A rate-feedback control gets information from an accelerometer, which measures the actual tool vibration. The ratefeedback control then gives information to a PC, which uses these data to control the current it sends to the actuator. The current signals cause the actuator to expand and contract opposite the chatter to provide a counter vibration. Once the vibration is countered, operators can either increase machine speed and achieve higher productivitity, or run the machine at original speeds and get better surface finish.
In a test, an aluminum workpiece was turned on a Cincinnati Milicron CNC chucking center using the new tool holder. The actuator in the tool holder used a 12-mm diam rod. The workpiece’s dimensions were: diam of 82.55 mm, length of 342.9 mm, with 9.52-mm lengthwise slot. Test feed rate was 0.0762 mm/sec and the depth of cut was 0.635 mm. Based on the interactive control of the actuator and control system, surface finished improved by 40%.
Actuator as linear motor
Engineers at Northrup Grumman Corp. are using these Terfenol-D-based actuators to develop a “smart wing” concept for airplane wings. Smart wing refers to the ability to adjust the shape of the airfoil cross-section, in flight, to reduce the effects of drag, increase the amount of payload in an aircraft, or reduce fuel consumption. If initial test results hold, projections indicate that jet fuel consumption costs, currently about $7 billion annually, can be cut by 5%.
The actuators, which function as linear motors in this application, form trusstype ribs in a two-spar wing of a Gulfstream III aircraft, Figure 3. The linear motor-actuators expand and retract to vary the wing’s structural shape.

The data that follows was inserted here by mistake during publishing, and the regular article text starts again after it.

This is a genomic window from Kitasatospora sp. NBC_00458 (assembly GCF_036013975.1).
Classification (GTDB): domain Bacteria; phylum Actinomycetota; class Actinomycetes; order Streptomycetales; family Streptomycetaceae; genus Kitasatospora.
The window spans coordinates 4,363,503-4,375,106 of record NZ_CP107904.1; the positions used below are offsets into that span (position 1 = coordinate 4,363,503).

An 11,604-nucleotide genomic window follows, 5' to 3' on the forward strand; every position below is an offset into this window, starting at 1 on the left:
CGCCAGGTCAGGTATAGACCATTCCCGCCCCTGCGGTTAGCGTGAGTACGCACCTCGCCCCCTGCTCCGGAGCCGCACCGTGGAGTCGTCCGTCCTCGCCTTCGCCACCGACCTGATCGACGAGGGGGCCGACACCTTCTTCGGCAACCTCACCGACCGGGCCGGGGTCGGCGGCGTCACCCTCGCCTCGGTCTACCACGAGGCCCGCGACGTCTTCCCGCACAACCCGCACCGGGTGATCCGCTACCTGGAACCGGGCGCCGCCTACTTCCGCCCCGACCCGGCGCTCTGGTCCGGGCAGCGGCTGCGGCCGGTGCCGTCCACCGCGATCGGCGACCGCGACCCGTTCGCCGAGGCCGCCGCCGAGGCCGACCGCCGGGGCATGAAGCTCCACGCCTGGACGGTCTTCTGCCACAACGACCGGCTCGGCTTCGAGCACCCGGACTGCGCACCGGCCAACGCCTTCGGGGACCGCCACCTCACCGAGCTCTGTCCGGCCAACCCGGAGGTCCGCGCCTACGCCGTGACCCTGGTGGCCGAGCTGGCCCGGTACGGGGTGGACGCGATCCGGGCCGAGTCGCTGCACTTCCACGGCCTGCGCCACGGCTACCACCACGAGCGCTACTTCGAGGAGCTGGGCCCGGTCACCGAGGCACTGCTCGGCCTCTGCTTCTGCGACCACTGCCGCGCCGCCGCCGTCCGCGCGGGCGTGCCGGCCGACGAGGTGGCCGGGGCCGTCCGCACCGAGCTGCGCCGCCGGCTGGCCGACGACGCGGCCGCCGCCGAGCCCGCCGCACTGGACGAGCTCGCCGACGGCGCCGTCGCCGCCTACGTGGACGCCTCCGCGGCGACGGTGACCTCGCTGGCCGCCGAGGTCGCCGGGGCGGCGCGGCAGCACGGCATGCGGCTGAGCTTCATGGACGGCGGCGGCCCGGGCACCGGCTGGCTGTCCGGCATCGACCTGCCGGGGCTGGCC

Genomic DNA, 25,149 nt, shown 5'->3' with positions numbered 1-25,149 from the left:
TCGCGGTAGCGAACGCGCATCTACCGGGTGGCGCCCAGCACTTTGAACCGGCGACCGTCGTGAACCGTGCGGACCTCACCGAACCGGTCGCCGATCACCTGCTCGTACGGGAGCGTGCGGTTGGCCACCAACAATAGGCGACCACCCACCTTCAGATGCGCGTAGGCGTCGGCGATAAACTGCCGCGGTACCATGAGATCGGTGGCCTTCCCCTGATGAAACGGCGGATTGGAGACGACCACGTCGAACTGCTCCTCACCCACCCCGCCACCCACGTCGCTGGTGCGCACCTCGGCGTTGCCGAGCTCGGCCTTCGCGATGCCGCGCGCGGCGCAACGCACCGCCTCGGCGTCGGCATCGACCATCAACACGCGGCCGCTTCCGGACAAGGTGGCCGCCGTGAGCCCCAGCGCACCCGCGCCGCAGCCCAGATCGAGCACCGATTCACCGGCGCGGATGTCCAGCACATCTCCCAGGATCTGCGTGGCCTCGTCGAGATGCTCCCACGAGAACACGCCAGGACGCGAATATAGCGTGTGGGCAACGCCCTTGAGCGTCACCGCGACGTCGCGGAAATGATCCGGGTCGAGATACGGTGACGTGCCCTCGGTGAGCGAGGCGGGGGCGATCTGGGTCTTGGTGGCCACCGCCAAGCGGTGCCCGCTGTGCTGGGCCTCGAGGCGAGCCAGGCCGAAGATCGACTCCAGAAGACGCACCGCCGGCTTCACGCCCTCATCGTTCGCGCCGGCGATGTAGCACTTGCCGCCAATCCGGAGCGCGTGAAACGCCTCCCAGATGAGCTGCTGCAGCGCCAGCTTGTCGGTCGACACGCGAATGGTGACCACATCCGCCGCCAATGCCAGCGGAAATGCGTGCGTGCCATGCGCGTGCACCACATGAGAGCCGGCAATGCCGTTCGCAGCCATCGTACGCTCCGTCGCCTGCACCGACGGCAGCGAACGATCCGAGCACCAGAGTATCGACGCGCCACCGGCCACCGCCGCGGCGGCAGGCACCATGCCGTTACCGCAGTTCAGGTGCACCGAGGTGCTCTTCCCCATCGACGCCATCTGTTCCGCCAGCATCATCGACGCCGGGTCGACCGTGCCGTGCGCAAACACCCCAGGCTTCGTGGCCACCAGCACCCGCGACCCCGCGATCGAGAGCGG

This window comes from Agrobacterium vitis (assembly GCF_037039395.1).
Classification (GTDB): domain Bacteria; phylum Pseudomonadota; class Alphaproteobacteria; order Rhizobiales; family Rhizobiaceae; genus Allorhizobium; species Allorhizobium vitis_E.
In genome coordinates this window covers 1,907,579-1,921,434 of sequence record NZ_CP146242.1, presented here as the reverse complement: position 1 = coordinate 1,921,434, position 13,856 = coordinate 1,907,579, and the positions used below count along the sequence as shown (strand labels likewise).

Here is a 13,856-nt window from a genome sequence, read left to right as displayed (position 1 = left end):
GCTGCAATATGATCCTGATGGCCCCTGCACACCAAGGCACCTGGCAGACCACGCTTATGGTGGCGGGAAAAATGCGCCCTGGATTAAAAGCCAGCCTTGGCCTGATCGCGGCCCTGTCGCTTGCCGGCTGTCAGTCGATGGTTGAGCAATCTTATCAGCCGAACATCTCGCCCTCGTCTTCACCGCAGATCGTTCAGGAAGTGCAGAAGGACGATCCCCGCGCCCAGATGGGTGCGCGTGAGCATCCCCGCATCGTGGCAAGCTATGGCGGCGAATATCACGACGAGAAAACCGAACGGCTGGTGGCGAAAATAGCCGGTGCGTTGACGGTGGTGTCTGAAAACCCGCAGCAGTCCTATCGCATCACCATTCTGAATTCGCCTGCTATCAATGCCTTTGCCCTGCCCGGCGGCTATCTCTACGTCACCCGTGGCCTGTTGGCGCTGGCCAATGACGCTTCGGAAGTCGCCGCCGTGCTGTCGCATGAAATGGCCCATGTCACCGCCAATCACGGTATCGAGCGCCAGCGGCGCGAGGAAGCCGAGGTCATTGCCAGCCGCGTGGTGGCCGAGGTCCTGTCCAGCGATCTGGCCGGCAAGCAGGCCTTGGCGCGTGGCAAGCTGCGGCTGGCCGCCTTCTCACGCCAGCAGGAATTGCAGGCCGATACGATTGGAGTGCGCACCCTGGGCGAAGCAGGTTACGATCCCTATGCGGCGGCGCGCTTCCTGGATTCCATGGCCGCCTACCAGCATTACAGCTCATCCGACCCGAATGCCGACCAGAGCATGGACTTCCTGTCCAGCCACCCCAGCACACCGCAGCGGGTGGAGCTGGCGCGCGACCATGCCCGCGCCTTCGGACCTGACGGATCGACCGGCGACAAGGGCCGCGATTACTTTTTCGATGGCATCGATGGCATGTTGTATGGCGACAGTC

A drive rod of Terfenol-D is placed in a stator tube of non-magnetic material. The stator and rod are fabricated to close tolerances so that when no magnetic field is present, the rod has an interference fit. When a field is present, the rod shrinks in diameter, resulting in a clearance fit. As shown in Figure 4, several coils are used along the length of the motor rather than one full-length coil. Each coil is turned on sequentially in a wave motion. In the beginning of the cycle, the wave causes the left end of the rod to fit loosely and extend while the remaining rod material to the right fits tightly. As each coil segment is energized, the rod shrinks near the coil, but continues to extend to the left. When the last coil is energized, the rod completes its move to the left. The whole process creates an inchworm effect.
Extension speed depends on the frequency at which the coils are energized. The holding power to withstand structural loading is a function of the length and number of coil sections.
This experiemental motor is 9 in. long when contracted. It has a travel of 2.5 in., a maximum velocity of over 0.2 ips, and a force of 200 lb. The actual motor can be developed to supply 7,000 lb of force. The motor has few moving parts. With power off, the system is locked.
Based on initial tests of this smart wing, engineers found cruising speed could increase from Mach 0.78 to Mach 0.88 and for certain flight conditions, drag was reduced over 75%.
Information for this article was provided by Michigan Technological University, Houghton, Mich., Northrop Grumman Corp., and Etrema Products Inc., Ames, Iowa. For more information on the tool holder, contact Dr. Kee S. Moon, Michigan Technological University, Department of Mechanical Engineering and Engineering Mechanics, 1400 Townsend Drive, Houghton, Mich., 49931-1295. For information on the actuator as linear motor, contact Northrop Grumman Corp., Advanced Technology Development Center, Bethpage, N.Y. 11714.
For more information on the magnetostrictive actuator contact Etrema Products Inc.